Live: Anamanaguchi Lead A Four Loko-Fueled Protest At Union Square Park


The Four Loko Protest And/Or Vigil, Starring Anamanaguchi
Union Square Park
Wednesday, November 17

Better Than: Going down without a fight.

Even before New York banned Four Loko, the energy drink that supplements the caffeine equivalent of three cups of coffee with taurine, guarana, wormwood, and 12-percent ABV, the threat of such a ban had been looming for months. Momentum really started to build by late September, after a new batch of 17- and 18-year-old incoming freshmen found the drink waiting for them at their respective college campuses. Still, few were prepared for the official announcement, and no one could have anticipated the public outcry that has followed. That outcry culminated last night with the Four Loko candlelight vigil, held at Union Square.

When I arrived at the park, I was worried that, if people decided to show up at all, turnout might be significantly lower than the event’s Facebook page suggested. (That page, it should be noted, features an image of a cranberry-lemonade Four Loko can Photoshopped over the burning World Trade Center. Yes, they went there.) However, my fears vanished when I heard, off in the distance, a crowd marching in my direction chanting, “What do we want? FOUR LOKO! When do we want it? FOREVER!”

The march concluded in the open space on the park’s west side, only yards away from a statue of Mohandas Gandhi. Like the Mahatma, these protesters insisted on non-violent means. The members of Brooklyn 8-bit punk band Anamanaguchi led the proceedings, imploring the crowd to “think globally and act Loko-ly.” Meanwhile, true to our recent Top Ten Four Loko Songs list, everybody in attendance sang the lyrics to Gwap Gang’s “Four Loko” and didn’t miss a beat. Someone suggested calling up speakers, but Anamanaguchi’s Peter Berkman responded, “Four Loko doesn’t have speakers, only messengers.”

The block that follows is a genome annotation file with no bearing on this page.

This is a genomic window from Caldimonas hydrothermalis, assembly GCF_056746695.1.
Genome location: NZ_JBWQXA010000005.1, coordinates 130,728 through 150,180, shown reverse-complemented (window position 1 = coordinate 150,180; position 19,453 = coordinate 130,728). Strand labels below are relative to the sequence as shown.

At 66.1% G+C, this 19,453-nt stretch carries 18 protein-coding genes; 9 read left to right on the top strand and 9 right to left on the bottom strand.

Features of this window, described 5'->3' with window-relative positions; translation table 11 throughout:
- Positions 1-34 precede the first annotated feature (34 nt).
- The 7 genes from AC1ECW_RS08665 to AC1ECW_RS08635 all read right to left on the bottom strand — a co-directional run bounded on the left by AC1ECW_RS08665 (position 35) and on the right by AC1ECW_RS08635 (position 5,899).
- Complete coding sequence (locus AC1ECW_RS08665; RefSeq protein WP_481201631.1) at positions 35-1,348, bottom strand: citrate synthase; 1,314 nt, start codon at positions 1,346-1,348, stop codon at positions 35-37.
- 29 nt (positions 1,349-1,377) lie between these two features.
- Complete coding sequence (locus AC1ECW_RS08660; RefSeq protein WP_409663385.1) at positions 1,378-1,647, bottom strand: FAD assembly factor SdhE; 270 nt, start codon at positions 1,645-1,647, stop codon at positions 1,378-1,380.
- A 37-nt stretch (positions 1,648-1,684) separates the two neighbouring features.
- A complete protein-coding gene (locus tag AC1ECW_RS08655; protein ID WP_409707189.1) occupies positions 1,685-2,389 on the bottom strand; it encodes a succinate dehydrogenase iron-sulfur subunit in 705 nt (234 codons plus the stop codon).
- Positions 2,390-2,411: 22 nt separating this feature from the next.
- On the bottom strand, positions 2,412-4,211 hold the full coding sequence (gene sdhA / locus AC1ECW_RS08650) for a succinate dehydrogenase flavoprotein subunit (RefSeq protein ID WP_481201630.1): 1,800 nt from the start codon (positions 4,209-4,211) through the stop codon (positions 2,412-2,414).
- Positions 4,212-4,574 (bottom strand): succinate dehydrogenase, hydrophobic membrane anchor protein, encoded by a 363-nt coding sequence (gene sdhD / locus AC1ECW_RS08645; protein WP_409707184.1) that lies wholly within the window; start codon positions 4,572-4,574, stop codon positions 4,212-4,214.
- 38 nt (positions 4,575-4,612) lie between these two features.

Soon, the crowd began to light candles and, in turn, use those candles to light their cigarettes. A few mourners stepped forward to share their Four Loko stories. “Every time I drank a Four Loko, something terrible happened,” one said, then, when the applause settled, concluded, “And each time, I grew from it.” A less enthusiastic round of applause followed.

Finally, Anamanaguchi got off their soapbox and began their anticipated but seemingly implausible acoustic set. They did rely on a laptop to generate their NES melodies, but complemented that indulgence with two acoustic guitars and a pair of bongos. In accordance with the evening’s events, they created revisionist origin stories for many of their songs. “Helix Nebula” thus became a song about drinking Four Loko in orbit, while “Jetblack Blues” simply became “Four Loko Blues.”

As their set wound down, the band powered down their laptop and began a round of acoustic sing-a-longs, inserting Four Loko into the lyrics of popular songs, most of which were originally performed by Sublime. “What I Got” turned out to be a natural fit, whereas “Santeria” was a bit of a stretch. The Beatles-inspired “Why Don’t We Drink Four Loko in the Road?” closed the event, the entire crowd joining in before setting off to find the nearest bodega this side of the East River. Some terrible things were about to happen, but a lot of growth was sure to follow.

Overheard: Don’t get me started.

Random Notebook Dump: There’s a possible confrontation brewing between those who accept Joose and those who don’t.